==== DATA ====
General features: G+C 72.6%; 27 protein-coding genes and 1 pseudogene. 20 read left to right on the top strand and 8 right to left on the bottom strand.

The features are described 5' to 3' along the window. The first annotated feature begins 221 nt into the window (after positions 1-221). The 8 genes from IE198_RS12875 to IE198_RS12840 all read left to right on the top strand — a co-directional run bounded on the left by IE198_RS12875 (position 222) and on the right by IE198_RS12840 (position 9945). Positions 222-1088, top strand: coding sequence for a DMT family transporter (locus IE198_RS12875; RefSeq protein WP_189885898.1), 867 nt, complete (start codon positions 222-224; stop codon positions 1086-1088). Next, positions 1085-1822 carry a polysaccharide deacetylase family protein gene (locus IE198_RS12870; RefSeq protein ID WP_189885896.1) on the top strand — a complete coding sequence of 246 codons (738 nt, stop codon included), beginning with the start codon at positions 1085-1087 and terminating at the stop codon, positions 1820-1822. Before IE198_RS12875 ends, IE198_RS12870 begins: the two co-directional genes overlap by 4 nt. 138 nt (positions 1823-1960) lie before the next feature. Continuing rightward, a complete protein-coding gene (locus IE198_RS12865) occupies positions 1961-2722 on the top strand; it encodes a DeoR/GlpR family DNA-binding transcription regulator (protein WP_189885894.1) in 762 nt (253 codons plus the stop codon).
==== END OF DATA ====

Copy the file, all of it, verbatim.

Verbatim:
General features: G+C 72.6%; 27 protein-coding genes and 1 pseudogene. 20 read left to right on the top strand and 8 right to left on the bottom strand.

The features are described 5' to 3' along the window. The first annotated feature begins 221 nt into the window (after positions 1-221). The 8 genes from IE198_RS12875 to IE198_RS12840 all read left to right on the top strand — a co-directional run bounded on the left by IE198_RS12875 (position 222) and on the right by IE198_RS12840 (position 9945). Positions 222-1088, top strand: coding sequence for a DMT family transporter (locus IE198_RS12875; RefSeq protein WP_189885898.1), 867 nt, complete (start codon positions 222-224; stop codon positions 1086-1088). Next, positions 1085-1822 carry a polysaccharide deacetylase family protein gene (locus IE198_RS12870; RefSeq protein ID WP_189885896.1) on the top strand — a complete coding sequence of 246 codons (738 nt, stop codon included), beginning with the start codon at positions 1085-1087 and terminating at the stop codon, positions 1820-1822. Before IE198_RS12875 ends, IE198_RS12870 begins: the two co-directional genes overlap by 4 nt. 138 nt (positions 1823-1960) lie before the next feature. Continuing rightward, a complete protein-coding gene (locus IE198_RS12865) occupies positions 1961-2722 on the top strand; it encodes a DeoR/GlpR family DNA-binding transcription regulator (protein WP_189885894.1) in 762 nt (253 codons plus the stop codon).